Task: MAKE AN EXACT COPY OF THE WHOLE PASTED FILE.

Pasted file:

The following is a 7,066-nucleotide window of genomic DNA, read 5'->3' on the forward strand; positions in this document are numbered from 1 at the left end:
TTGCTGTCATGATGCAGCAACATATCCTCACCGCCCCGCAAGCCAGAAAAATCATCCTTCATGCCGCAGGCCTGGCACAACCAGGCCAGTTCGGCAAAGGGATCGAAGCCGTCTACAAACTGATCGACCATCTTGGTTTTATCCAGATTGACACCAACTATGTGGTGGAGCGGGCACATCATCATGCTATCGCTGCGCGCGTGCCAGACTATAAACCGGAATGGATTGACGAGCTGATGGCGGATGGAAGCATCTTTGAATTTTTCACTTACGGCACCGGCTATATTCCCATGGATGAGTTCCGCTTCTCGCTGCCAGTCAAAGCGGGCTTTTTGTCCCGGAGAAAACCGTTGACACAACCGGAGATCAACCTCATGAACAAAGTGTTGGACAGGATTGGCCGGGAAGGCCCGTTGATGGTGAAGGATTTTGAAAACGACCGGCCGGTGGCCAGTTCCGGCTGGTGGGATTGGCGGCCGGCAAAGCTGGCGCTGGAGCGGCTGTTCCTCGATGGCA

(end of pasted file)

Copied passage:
The following is a 7,066-nucleotide window of genomic DNA, read 5'->3' on the forward strand; positions in this document are numbered from 1 at the left end:
TTGCTGTCATGATGCAGCAACATATCCTCACCGCCCCGCAAGCCAGAAAAATCATCCTTCATGCCGCAGGCCTGGCACAACCAGGCCAGTTCGGCAAAGGGATCGAAGCCGTCTACAAACTGATCGACCATCTTGGTTTTATCCAGATTGACACCAACTATGTGGTGGAGCGGGCACATCATCATGCTATCGCTGCGCGCGTGCCAGACTATAAACCGGAATGGATTGACGAGCTGATGGCGGATGGAAGCATCTTTGAATTTTTCACTTACGGCACCGGCTATATTCCCATGGATGAGTTCCGCTTCTCGCTGCCAGTCAAAGCGGGCTTTTTGTCCCGGAGAAAACCGTTGACACAACCGGAGATCAACCTCATGAACAAAGTGTTGGACAGGATTGGCCGGGAAGGCCCGTTGATGGTGAAGGATTTTGAAAACGACCGGCCGGTGGCCAGTTCCGGCTGGTGGGATTGGCGGCCGGCAAAGCTGGCGCTGGAGCGGCTGTTCCTCGATGGCA